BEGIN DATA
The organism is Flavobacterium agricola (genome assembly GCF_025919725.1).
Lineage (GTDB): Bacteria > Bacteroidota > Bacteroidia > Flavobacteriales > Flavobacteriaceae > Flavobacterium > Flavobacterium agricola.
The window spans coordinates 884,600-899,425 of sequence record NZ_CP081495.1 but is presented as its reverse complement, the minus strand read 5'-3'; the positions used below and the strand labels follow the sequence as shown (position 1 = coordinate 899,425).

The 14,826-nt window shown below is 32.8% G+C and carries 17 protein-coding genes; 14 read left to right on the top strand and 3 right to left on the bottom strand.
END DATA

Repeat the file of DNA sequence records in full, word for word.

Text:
The organism is Flavobacterium agricola (genome assembly GCF_025919725.1).
Lineage (GTDB): Bacteria > Bacteroidota > Bacteroidia > Flavobacteriales > Flavobacteriaceae > Flavobacterium > Flavobacterium agricola.
The window spans coordinates 884,600-899,425 of sequence record NZ_CP081495.1 but is presented as its reverse complement, the minus strand read 5'-3'; the positions used below and the strand labels follow the sequence as shown (position 1 = coordinate 899,425).

The 14,826-nt window shown below is 32.8% G+C and carries 17 protein-coding genes; 14 read left to right on the top strand and 3 right to left on the bottom strand.